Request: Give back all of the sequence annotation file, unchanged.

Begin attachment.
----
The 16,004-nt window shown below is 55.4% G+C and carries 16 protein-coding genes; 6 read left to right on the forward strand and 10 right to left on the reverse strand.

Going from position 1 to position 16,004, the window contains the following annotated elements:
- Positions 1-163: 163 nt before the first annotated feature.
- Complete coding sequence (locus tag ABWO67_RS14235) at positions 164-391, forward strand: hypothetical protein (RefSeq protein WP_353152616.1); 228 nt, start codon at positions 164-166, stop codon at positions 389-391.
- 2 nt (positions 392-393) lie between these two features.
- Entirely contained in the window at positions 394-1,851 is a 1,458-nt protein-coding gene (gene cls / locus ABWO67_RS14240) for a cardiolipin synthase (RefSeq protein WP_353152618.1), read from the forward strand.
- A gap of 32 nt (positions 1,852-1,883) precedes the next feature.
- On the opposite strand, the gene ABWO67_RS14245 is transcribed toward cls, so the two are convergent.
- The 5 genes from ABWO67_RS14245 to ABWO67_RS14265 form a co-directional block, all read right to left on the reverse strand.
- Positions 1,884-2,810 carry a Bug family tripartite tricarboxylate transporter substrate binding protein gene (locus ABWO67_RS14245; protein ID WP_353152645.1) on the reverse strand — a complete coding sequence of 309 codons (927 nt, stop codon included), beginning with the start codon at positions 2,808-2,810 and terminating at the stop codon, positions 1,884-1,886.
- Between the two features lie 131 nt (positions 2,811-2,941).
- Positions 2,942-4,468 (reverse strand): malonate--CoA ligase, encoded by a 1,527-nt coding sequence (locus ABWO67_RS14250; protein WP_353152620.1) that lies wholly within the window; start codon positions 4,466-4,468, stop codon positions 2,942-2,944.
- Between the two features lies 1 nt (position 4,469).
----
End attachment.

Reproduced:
The 16,004-nt window shown below is 55.4% G+C and carries 16 protein-coding genes; 6 read left to right on the forward strand and 10 right to left on the reverse strand.

Going from position 1 to position 16,004, the window contains the following annotated elements:
- Positions 1-163: 163 nt before the first annotated feature.
- Complete coding sequence (locus tag ABWO67_RS14235) at positions 164-391, forward strand: hypothetical protein (RefSeq protein WP_353152616.1); 228 nt, start codon at positions 164-166, stop codon at positions 389-391.
- 2 nt (positions 392-393) lie between these two features.
- Entirely contained in the window at positions 394-1,851 is a 1,458-nt protein-coding gene (gene cls / locus ABWO67_RS14240) for a cardiolipin synthase (RefSeq protein WP_353152618.1), read from the forward strand.
- A gap of 32 nt (positions 1,852-1,883) precedes the next feature.
- On the opposite strand, the gene ABWO67_RS14245 is transcribed toward cls, so the two are convergent.
- The 5 genes from ABWO67_RS14245 to ABWO67_RS14265 form a co-directional block, all read right to left on the reverse strand.
- Positions 1,884-2,810 carry a Bug family tripartite tricarboxylate transporter substrate binding protein gene (locus ABWO67_RS14245; protein ID WP_353152645.1) on the reverse strand — a complete coding sequence of 309 codons (927 nt, stop codon included), beginning with the start codon at positions 2,808-2,810 and terminating at the stop codon, positions 1,884-1,886.
- Between the two features lie 131 nt (positions 2,811-2,941).
- Positions 2,942-4,468 (reverse strand): malonate--CoA ligase, encoded by a 1,527-nt coding sequence (locus ABWO67_RS14250; protein WP_353152620.1) that lies wholly within the window; start codon positions 4,466-4,468, stop codon positions 2,942-2,944.
- Between the two features lies 1 nt (position 4,469).